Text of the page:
Before buying groceries this week I Googled “what to pack in your husband’s lunch.” I was then introduced to whole forums of women who have contemplated this important question, their words running to this effect: “My husband is such a dear, he will really eat anything. I know he could pack a lunch himself but I want to do it for him because I love him.”
Assured that I had unearthed a virtuous, man-affirming corner of the world wide web, I read on. Some of the forum women had settled firmly on sandwiches and celery sticks. Others, whose husbands had access to microwaves, relied on repackaged leftovers and frozen Gatorade. One husband had spent years buying candy from his office vending machine but lost 40 pounds when his wife started packing his lunch instead. Ah, the glories of being a helpmeet.
I was determined that Jonathan would carry a beautiful brown bag of food to the first day of his senior year of college. A well-packed lunch is the just reward of a man who has the courage to get married before graduation. So we school shopped together, carefully selecting the half-pounds of turkey and provolone, the shining brioche buns, the fizzy drinks, the brown bags, the five regulation college-ruled notebooks.
The school year’s inauguration doubled as the funeral of our three-month honeymoon. At least, I saw it that way. I cried the day before school started because I feared all the really hard parts of marriage were about to topple onto my head: Jonathan’s schoolwork, too many errands, not spending all our time together anymore. After Jonathan assured me he would still live here and sit next to me on the couch when he got home, I stopped crying. He reminded me that the state of a marriage is determined not by outside circumstances but by the man and wife. They, not their schedules and obligations, choose how they will relate to each other.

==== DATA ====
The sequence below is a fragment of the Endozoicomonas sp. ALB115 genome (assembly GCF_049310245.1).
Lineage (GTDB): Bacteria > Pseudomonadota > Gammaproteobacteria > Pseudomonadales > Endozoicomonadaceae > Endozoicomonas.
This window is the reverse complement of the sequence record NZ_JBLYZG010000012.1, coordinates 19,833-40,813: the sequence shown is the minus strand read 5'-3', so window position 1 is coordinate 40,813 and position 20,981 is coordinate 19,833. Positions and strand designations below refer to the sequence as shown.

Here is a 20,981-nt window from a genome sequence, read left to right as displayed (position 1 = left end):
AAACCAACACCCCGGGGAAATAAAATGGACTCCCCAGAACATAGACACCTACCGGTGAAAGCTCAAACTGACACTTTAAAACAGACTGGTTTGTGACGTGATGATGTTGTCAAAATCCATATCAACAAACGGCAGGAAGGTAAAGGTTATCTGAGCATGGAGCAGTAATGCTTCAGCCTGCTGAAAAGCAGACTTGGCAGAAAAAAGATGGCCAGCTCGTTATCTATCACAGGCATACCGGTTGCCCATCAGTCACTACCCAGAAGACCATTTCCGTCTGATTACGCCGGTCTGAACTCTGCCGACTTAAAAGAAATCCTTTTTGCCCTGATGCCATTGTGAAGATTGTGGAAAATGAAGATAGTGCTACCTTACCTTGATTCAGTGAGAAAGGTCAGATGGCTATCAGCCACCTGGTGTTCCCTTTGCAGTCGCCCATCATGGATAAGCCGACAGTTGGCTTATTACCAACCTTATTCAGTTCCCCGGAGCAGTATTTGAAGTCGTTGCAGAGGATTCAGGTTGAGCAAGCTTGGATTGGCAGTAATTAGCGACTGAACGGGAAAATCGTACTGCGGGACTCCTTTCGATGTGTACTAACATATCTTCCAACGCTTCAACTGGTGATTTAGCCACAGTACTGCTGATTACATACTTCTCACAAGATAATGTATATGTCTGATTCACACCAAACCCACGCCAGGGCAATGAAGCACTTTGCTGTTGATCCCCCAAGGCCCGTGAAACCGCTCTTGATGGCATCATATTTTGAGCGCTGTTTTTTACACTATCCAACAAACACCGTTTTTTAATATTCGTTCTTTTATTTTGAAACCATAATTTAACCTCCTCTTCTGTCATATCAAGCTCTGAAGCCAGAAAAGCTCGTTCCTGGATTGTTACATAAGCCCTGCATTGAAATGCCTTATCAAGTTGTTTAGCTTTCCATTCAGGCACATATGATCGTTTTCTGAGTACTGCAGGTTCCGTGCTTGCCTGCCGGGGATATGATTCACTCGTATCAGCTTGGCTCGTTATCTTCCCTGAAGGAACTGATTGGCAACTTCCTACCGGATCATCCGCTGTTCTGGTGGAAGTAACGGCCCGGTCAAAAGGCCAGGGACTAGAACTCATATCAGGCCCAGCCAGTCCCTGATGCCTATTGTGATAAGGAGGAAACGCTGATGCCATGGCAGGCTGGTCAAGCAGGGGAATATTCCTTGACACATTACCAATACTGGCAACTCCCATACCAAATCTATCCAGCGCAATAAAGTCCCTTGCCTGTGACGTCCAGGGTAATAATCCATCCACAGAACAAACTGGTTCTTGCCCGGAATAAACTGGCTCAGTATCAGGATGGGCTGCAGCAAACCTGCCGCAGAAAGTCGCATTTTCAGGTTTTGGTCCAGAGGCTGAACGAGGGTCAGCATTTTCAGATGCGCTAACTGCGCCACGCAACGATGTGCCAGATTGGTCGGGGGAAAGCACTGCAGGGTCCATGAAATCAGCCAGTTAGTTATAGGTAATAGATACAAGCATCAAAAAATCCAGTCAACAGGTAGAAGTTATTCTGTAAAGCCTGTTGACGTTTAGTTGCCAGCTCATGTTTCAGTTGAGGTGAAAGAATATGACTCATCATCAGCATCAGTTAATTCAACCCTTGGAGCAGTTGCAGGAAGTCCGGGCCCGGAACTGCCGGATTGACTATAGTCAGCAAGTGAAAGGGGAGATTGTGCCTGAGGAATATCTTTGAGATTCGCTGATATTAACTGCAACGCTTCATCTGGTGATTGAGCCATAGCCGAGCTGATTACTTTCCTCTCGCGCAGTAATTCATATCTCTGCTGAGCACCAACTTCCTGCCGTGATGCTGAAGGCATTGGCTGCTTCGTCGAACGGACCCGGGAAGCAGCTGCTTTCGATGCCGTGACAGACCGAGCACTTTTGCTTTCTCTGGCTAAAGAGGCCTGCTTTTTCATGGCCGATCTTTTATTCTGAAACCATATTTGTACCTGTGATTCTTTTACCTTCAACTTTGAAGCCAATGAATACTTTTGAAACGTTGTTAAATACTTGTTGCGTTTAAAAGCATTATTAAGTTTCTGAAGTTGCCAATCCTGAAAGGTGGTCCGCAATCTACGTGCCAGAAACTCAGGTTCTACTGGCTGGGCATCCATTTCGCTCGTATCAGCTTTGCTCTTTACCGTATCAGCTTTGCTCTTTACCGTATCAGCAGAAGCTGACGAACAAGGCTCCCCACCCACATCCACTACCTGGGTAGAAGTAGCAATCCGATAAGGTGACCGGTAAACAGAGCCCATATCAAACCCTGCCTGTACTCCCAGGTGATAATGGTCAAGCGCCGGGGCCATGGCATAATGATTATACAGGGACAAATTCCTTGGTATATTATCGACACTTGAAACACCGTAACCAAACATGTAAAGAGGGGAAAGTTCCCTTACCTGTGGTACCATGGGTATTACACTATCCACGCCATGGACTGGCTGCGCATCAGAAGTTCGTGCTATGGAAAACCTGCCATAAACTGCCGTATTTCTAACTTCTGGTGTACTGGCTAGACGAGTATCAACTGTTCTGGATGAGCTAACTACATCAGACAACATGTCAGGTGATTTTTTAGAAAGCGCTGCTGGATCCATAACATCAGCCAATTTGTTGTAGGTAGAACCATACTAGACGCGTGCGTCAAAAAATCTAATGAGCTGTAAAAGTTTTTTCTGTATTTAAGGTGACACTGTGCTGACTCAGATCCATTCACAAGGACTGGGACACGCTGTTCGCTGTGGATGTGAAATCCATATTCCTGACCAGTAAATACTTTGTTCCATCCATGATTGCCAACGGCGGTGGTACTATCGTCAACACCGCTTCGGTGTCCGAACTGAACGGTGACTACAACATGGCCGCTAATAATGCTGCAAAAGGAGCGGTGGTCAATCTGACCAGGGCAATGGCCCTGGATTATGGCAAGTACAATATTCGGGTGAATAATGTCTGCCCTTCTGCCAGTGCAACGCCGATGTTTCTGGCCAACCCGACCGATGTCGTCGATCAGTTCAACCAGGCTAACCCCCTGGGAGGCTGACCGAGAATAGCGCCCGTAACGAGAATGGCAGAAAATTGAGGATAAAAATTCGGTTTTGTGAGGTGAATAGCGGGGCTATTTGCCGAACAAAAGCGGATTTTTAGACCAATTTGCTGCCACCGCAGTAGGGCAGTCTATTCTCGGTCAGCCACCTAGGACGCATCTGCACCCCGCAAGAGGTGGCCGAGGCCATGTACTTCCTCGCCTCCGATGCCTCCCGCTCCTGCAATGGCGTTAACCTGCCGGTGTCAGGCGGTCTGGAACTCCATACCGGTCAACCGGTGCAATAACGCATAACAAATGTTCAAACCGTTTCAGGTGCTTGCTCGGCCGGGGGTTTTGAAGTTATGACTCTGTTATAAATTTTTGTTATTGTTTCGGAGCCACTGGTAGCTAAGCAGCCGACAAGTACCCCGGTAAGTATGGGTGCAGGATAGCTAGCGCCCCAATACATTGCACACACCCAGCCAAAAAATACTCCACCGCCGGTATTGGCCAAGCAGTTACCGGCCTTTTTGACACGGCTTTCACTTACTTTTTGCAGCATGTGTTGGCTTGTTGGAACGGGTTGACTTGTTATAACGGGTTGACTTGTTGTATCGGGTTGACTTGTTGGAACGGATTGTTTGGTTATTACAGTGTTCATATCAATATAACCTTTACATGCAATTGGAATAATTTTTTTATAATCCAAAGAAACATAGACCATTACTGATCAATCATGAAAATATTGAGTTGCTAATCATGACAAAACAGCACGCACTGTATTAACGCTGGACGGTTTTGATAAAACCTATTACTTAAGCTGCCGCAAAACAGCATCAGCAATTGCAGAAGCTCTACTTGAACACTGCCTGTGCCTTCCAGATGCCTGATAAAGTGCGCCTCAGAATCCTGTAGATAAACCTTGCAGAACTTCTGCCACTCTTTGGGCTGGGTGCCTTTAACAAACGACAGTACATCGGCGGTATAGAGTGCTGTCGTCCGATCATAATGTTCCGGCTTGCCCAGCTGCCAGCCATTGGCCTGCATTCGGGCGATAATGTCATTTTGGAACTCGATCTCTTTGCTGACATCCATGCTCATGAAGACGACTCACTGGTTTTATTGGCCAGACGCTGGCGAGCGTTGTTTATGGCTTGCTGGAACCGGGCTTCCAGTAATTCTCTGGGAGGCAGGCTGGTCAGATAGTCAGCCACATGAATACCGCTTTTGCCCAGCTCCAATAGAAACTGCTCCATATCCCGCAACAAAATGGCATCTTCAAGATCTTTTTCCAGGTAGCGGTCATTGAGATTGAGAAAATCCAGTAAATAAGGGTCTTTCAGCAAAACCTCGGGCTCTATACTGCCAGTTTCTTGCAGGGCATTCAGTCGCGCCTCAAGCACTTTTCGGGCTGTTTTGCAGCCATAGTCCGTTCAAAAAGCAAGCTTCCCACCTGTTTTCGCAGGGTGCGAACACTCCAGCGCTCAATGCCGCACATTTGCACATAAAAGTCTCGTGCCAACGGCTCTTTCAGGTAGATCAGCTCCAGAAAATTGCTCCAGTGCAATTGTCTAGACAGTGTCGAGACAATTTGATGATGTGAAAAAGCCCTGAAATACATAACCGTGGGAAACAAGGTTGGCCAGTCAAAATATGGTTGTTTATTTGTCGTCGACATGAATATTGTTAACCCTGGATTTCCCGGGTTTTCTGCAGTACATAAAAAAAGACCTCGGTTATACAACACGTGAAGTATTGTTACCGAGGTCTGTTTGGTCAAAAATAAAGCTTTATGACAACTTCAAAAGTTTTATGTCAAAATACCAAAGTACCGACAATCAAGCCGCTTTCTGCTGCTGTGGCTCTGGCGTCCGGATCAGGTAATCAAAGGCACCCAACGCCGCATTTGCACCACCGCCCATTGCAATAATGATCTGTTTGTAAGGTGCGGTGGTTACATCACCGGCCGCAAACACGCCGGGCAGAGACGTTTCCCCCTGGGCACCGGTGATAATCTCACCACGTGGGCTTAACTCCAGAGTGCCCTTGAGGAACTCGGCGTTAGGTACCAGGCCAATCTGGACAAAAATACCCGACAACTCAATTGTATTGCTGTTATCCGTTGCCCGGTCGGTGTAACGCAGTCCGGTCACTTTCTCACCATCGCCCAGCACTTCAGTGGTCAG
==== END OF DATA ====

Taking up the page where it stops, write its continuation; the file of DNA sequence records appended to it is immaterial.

When it came down to packing the lunch, I packed two instead of one. One for him, one for me. I decided to go with him on the first day, back to my alma mater. I sat in on his narrative nonfiction class, which has a reputation for being a class that really teaches you how to write. The class was great, but I knew I didn’t belong in school anymore. Most of my friends have graduated and moved on. As I sat in class, I kept thinking of all the things I am free to do now that I no longer have to do schoolwork. I can cook, write letters, do Pilates, decorate my face with war paint, learn Italian, write a book—really anything but schoolwork.
I also realized that the things in my lunch bag weren’t things I liked. They were things Jonathan liked. So for now, during the day, our paths diverge. I am reminding my very young self that doesn’t mean the end of things.